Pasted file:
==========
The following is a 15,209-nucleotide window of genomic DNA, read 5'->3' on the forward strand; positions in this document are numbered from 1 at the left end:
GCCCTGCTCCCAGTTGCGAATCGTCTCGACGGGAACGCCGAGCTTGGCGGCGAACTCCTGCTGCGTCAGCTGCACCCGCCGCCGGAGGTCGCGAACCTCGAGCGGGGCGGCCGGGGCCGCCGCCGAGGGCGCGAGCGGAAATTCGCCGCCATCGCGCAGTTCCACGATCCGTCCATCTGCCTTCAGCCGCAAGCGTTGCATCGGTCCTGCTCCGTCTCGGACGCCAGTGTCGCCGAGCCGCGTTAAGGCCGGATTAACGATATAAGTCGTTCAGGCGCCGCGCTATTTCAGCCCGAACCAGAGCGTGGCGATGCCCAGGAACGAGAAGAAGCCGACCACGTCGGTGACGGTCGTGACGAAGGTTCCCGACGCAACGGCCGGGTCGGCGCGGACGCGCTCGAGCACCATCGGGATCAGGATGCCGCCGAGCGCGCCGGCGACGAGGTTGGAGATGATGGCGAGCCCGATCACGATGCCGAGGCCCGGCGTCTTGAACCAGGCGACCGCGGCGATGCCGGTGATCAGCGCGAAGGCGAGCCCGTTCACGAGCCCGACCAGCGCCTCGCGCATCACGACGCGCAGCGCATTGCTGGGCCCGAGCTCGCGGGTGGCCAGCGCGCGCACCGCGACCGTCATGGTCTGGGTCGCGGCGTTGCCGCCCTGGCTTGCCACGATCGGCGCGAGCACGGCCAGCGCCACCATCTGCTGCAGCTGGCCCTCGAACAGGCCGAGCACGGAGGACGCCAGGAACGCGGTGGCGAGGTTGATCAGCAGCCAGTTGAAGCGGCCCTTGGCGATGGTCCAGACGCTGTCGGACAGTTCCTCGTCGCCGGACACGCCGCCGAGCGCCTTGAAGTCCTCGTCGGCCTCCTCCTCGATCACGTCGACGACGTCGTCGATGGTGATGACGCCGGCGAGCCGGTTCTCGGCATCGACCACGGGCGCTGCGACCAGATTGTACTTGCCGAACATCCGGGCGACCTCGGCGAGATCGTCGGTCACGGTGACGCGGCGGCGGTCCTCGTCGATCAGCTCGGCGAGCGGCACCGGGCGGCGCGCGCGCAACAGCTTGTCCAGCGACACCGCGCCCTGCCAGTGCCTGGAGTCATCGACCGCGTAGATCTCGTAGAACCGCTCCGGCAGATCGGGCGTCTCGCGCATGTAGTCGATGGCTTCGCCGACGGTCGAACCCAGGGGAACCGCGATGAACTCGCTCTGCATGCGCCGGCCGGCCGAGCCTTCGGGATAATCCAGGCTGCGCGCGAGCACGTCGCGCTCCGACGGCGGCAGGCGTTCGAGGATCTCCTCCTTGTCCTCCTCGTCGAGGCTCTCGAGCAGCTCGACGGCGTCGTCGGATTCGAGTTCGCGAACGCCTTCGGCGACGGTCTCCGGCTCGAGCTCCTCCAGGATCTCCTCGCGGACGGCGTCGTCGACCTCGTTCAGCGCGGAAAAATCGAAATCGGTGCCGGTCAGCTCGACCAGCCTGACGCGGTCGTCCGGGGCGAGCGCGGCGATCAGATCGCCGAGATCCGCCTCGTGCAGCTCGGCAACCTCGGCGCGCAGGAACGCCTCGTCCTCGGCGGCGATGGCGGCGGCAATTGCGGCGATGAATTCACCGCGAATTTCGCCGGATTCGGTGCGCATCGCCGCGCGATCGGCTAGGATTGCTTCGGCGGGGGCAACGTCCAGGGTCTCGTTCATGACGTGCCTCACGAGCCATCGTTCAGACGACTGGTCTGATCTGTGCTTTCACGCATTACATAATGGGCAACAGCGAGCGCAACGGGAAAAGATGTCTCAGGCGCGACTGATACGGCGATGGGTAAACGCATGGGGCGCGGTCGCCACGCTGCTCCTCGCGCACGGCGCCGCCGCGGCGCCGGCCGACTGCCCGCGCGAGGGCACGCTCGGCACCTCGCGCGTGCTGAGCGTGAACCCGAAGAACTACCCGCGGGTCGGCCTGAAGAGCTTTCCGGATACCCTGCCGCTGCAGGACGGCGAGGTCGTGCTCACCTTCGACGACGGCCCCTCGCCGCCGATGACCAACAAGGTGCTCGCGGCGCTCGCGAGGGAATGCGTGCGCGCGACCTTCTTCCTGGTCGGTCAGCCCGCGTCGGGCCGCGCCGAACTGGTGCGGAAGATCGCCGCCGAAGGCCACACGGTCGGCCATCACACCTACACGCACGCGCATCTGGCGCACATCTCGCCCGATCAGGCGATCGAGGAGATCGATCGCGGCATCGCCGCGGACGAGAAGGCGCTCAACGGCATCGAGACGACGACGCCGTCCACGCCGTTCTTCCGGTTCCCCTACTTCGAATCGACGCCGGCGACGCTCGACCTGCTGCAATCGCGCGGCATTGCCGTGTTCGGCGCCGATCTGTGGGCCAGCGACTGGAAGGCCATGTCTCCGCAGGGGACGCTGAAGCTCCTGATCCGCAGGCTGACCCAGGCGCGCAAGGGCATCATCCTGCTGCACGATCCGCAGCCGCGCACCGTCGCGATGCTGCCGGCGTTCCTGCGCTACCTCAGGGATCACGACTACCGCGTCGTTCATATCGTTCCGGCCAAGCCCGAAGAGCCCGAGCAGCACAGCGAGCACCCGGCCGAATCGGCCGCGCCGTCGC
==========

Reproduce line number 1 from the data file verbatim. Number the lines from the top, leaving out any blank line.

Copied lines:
The following is a 15,209-nucleotide window of genomic DNA, read 5'->3' on the forward strand; positions in this document are numbered from 1 at the left end: